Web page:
For many young people, the sight of Indigenous textiles is something new. At Japingka we have an affinity for it because back in the 1980’s we were part of a company called Desert Designs. We were one of the first to promote textiles that celebrated Indigenous design. It was a time of bringing Indigenous artwork into the mainstream of Australian design practice. Over the thirty years since those early designs, there have been a number of movements to incorporate Indigenous art into design and lifestyle products.
So now to see textiles re-emerging makes me think that maybe we were a bit ahead of our time. Having said that, it was still wonderful to see Indigenous design in textiles again. It makes so much sense that Aboriginal designs are going to translate well into clothing and interior design fabrics.
A lot of the designs are primarily body paintings. That is part of the reason they look so great on fabrics worn on the body in the form of scarves and dresses. The designs are energetic and alive, and they move with flow of the body, they make a real connection as body art.
Some of them are textiles for furnishing. You see these used as cushion covers and furnishing fabrics. I’ve heard that there is strong interest from interior designers. They represent a fantastic addition to Australian design for our homes and interior spaces.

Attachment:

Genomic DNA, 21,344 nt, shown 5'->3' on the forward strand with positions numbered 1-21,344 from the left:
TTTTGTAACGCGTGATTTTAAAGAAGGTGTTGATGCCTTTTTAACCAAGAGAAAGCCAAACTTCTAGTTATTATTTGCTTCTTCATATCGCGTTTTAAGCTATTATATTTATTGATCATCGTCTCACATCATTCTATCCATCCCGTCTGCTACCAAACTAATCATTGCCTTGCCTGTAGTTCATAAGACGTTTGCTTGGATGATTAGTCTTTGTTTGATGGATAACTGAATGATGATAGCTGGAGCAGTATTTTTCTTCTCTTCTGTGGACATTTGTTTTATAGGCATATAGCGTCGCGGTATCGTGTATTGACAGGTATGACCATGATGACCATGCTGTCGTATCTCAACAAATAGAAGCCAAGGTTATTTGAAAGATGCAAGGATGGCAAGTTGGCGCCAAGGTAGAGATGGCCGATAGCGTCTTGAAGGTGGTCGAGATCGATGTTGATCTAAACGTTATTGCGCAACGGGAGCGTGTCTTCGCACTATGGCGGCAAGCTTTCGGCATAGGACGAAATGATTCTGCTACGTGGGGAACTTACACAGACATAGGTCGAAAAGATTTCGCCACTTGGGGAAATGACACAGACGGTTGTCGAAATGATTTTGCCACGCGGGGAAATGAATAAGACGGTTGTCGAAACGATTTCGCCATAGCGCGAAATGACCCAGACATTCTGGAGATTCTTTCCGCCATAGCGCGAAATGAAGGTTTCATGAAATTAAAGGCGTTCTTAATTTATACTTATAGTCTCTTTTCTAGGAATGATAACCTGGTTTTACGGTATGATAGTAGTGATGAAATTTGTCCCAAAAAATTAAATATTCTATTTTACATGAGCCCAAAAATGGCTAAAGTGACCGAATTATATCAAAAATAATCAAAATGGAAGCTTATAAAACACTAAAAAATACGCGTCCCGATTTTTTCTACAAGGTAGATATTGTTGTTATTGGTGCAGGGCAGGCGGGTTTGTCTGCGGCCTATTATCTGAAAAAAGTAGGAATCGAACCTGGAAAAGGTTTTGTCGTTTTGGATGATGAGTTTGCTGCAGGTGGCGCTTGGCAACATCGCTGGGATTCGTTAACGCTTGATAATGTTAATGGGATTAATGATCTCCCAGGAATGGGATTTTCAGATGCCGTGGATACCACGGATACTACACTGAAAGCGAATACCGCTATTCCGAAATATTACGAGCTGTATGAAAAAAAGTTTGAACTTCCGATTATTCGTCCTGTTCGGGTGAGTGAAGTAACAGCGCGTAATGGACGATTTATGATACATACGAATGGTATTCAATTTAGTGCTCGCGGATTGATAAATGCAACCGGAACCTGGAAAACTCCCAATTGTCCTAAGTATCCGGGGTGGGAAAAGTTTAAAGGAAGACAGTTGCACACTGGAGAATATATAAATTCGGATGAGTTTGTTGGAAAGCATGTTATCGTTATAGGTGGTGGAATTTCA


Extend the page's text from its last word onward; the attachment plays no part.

There were many colourful stalls at the Darwin Art Fair with textiles included in their displays. It was vibrant. For the communities, this activity represents such a healthy connection to culture as well as employment for their people. I’m pleased to see that happening.
Over the last few months, we’ve been pleased to exhibit some of the hand made textiles from GrooteEylandt. These are the bush-dyed silk scarves that we love. It’s been wonderful having them here.
Each scarf is individual because it’s hand dyed, and traditional materials are used to create the colours. The result is creatively stunning, the like of which I’ve never seen before. I just love it.